# Review: Understanding Chemistry through Cars by Geoffrey M. Bowers and Ruth A. Bowers

For over fifty years I have been interested in cars and the basic principles of internal combustion engines of all types. Dr. Geoffrey M. Bowers and Ruth A. Bowers, MEd have written the unique Understanding Chemistry Through Cars. I was delighted to review this book because it is not a typical book used for teaching chemistry and there are very few books that can bridge chemistry and cars to the extent being presented in this book. The book is a great resource with many examples of applied chemistry that should be of interest to students. Each of the book’s seven chapters follows the same format. After a very short prologue, a list of chemistry concepts followed by expected learning outlines are presented. Five appendices are formatted in a similar fashion. Each chapter in this book contains tables, figures and a bibliography which sometimes include commercial patents.

Chapter 1 presents the properties of gases, kinetic-molecular theory of gases, and tire pressure and pressure units as well as simple gas laws such as Guy-Lussac, Boyle’s, and Charles. The authors discuss struts and shock absorbers and include recent developments in shock absorbers, magnetorheological fluids1. There are discussion of the advantage of tires being filled with nitrogen versus air and how water present in the air can cause corrosion and chemical degradation of tires. A section on air bags gives a detailed account on sodium azide, potassium nitrate and silica. Alternative sources of nitrogen in the air bags such as imidazoles and hydrazides (both less toxic than sodium azide) are described. Systems that can generate carbon dioxide in the air bags are mentioned.2

Chapter 2 covers combustion, energy and the internal combustion (IC) engine which is illustrated with clear figures. A list of combustion reactions for simple molecules is given. The process of fractional distillation of crude oil is presented in this chapter. Octane number is explained in great detail. There is a section on hybrid vehicles. There is even a section on turbochargers and superchargers. A biodiesel section explains nicely how waste material can be used to power a car.

Oxidation and reduction are introduced in Chapter 3. The stiochiometry of n-octanol oxidation is analyzed, which nicely bridges chapters 2 and 3. Widely used alkaline batteries are presented as an example of redox chemistry. The chemistry of the common lead-acid car battery is described. The definition of cold cranking amperes (CCA) which is the current in amperes that a battery can generate when outdoor temperature is 0°F or - 18° C is given. Some of the simple remedies for the lead-acid car battery in the winter are mentioned. Lithium ion batteries, hydrogen fuel cells and catalytic converters are considered. Other electrochemical topcis include anticorrosion fuel additives and chrome plating.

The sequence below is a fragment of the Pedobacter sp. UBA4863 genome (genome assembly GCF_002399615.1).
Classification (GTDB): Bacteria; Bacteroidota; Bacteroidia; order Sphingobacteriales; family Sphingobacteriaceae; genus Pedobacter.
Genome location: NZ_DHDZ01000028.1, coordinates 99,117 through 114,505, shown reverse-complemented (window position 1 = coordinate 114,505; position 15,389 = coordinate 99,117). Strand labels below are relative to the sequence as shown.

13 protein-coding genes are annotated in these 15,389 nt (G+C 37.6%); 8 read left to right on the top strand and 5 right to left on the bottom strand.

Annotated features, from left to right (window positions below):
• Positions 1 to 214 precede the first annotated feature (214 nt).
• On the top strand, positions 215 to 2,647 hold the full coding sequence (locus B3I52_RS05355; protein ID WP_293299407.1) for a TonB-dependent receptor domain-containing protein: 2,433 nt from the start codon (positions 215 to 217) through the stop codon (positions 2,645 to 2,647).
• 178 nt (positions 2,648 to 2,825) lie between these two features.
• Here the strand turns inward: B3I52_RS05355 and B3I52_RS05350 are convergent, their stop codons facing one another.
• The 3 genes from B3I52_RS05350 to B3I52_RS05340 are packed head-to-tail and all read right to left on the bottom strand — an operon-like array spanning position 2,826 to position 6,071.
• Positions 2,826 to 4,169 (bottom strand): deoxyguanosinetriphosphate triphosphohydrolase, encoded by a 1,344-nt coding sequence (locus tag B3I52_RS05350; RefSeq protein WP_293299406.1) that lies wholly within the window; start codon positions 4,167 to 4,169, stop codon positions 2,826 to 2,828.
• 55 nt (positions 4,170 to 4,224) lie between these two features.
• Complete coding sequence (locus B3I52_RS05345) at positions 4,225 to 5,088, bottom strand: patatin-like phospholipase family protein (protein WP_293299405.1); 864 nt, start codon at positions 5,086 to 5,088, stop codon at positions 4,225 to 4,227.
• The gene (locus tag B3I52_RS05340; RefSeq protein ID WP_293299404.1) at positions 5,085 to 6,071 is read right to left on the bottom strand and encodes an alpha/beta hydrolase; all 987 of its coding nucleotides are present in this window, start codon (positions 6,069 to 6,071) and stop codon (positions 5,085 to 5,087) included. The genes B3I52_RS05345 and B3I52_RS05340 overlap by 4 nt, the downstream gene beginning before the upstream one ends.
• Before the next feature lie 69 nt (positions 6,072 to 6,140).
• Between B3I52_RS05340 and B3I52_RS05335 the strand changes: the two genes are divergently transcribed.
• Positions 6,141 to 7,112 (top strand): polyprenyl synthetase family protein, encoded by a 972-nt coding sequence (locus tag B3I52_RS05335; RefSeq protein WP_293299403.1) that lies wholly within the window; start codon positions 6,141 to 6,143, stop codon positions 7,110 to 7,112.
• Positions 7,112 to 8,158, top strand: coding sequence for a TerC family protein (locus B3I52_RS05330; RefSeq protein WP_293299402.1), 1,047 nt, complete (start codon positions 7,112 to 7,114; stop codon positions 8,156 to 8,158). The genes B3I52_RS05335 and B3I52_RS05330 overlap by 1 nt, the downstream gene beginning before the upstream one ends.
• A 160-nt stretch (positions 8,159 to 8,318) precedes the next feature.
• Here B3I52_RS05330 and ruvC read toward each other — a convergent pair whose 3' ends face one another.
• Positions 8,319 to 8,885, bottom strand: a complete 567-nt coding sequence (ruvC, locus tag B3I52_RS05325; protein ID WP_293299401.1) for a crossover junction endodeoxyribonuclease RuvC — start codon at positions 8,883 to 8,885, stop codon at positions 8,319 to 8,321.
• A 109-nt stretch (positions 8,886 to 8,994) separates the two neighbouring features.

Chapter 4 covers different types of intermolecular forces and their impacts on solubility. Solubility plays critical role in the cooling system of an engine (one does not want a solid in the cooling system of engine). Aqueous fuel emulsions are primarily used in diesel engines. Diesel fuel emulsifiers are mainly surfactant molecules which have hydrophobic and hydrophilic moieties. A section on detergents presents the harmful effects of road salts and salty aerosols which promote corrosion of iron and steel. A section on lubricants discusses how friction can be reduced  between solid contacts and how they disperse the heat. Viscosity as a major feature of lubricants is outlined. Differences between engine-lubricating and transmission-lubricating oil is presented. The multifunctional role of wax in car surface protection from water and ions and car paint as protection against UV radiation is described.

Chpater 5, “Managing Heat”, begins with heat loss (which is a major cause of inefficiency of cars) and describes types of cooling systems and defines a coolant. Water is a major component of coolants and colligative properties are described. A heat exchanger (radiator) is typically made of aluminum metal with a large surface area. Air-conditioning was introduced as early as 1930 in Packard automobiles. Hazardous early chemical refrigerants (ammonia and methylene chloride) were replaced by the chlorofluorocarbons (CFC), which in turn have been replaced by hydrofluorocarbons (HFC). All refrigerants are powerful greenhouse gases. The authors emphasize that use of advanced refrigerants without deleterious effects is years away. A section on braking, rotor types and calipers is included.

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